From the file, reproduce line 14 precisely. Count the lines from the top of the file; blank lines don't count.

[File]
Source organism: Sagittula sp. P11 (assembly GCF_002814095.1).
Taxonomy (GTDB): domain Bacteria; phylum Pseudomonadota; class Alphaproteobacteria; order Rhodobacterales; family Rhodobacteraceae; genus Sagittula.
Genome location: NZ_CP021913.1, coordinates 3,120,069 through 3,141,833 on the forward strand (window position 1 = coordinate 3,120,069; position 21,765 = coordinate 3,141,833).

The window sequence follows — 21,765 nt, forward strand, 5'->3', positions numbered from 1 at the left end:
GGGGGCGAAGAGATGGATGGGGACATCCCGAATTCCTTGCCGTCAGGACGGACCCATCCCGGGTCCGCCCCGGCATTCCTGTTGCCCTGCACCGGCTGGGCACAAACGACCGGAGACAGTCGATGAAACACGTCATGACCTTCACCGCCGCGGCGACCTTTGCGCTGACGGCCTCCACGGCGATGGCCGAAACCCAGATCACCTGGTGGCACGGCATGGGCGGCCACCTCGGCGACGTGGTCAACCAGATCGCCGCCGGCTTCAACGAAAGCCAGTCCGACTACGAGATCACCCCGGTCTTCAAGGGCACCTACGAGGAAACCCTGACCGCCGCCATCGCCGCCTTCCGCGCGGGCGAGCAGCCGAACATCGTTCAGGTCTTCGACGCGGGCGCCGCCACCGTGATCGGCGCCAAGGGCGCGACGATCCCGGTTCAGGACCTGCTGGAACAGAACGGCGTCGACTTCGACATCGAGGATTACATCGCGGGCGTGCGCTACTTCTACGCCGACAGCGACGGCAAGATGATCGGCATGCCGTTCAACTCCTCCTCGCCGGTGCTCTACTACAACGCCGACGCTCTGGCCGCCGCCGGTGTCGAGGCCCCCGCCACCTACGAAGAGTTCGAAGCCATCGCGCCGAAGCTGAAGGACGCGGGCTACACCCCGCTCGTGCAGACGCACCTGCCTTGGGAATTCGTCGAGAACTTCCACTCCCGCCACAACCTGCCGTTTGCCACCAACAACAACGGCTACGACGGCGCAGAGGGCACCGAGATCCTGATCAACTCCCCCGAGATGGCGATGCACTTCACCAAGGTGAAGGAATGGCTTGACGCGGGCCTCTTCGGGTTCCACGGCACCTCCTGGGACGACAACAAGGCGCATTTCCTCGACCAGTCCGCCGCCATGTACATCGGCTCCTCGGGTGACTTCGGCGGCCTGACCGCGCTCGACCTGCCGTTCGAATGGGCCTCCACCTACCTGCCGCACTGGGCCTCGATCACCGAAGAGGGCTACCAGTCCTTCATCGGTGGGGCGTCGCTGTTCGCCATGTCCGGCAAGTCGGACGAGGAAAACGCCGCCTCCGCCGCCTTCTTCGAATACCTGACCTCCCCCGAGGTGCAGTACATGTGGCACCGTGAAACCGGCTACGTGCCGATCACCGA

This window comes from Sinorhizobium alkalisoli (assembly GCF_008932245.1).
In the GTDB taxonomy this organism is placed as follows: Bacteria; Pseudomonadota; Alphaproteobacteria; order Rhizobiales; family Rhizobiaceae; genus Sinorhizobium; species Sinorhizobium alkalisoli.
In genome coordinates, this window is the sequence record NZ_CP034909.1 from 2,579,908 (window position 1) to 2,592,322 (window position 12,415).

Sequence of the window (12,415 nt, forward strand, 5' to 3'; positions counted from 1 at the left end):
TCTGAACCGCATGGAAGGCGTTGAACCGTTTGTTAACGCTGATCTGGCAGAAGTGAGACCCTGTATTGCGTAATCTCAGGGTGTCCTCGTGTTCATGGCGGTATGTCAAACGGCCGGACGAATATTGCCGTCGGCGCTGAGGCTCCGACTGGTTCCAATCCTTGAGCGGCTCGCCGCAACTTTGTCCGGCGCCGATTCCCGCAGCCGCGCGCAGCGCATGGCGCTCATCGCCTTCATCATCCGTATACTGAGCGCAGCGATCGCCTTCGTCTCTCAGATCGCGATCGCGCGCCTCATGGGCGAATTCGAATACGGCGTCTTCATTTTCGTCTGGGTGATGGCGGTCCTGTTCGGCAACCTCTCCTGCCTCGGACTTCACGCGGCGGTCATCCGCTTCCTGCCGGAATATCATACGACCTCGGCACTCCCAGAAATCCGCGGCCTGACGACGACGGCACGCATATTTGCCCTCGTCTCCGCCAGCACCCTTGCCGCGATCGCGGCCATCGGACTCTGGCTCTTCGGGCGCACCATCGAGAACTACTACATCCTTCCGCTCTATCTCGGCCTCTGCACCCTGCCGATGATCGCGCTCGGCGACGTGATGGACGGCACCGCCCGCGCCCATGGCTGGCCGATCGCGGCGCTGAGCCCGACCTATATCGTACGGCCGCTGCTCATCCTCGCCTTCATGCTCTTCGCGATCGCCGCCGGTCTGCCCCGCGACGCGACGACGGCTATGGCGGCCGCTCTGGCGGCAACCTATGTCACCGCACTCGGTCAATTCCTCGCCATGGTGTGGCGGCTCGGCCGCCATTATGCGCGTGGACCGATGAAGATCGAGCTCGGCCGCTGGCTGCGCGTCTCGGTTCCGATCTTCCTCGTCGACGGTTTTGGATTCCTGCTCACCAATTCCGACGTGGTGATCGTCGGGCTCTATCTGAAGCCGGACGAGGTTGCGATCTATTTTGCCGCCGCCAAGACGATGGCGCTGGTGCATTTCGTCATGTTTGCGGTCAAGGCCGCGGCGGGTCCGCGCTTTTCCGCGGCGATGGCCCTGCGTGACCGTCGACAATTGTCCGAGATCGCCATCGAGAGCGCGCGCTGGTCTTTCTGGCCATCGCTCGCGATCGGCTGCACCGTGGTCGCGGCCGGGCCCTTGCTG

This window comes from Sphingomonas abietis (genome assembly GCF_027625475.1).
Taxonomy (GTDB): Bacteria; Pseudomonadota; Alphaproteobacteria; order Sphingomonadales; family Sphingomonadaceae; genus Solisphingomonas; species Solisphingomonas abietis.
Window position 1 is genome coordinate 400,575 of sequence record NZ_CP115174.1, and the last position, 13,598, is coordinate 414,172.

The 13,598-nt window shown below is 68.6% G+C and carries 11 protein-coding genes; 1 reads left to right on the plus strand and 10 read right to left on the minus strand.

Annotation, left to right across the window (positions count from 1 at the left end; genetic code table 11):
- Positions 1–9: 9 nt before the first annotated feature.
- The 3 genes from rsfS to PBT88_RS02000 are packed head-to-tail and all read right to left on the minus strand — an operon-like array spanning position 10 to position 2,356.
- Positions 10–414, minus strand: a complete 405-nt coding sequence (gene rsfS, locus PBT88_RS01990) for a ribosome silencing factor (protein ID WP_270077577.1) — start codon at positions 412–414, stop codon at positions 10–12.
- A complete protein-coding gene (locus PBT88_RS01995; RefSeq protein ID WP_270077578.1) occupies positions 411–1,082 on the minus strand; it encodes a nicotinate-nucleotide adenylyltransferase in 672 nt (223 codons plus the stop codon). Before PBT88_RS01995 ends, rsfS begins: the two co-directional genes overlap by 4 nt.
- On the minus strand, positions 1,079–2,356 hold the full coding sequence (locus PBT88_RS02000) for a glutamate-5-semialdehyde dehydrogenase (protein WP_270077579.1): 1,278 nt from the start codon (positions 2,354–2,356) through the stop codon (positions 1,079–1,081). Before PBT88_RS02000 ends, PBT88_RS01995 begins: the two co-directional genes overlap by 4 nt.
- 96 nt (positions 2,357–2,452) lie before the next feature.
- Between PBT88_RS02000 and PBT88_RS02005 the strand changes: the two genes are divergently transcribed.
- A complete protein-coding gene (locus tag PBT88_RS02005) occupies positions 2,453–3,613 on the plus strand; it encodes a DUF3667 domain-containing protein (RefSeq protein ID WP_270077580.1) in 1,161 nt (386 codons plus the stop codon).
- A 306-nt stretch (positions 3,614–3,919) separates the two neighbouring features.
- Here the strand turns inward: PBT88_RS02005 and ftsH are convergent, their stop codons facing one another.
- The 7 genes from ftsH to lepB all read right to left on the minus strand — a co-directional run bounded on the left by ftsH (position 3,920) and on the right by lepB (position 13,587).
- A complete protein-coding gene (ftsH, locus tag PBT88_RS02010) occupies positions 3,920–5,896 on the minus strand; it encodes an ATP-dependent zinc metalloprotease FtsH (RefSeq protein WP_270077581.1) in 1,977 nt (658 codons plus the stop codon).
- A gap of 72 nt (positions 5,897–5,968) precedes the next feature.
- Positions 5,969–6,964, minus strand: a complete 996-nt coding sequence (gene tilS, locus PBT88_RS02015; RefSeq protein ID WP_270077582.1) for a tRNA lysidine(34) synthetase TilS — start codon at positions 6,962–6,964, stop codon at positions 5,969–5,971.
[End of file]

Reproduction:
The 13,598-nt window shown below is 68.6% G+C and carries 11 protein-coding genes; 1 reads left to right on the plus strand and 10 read right to left on the minus strand.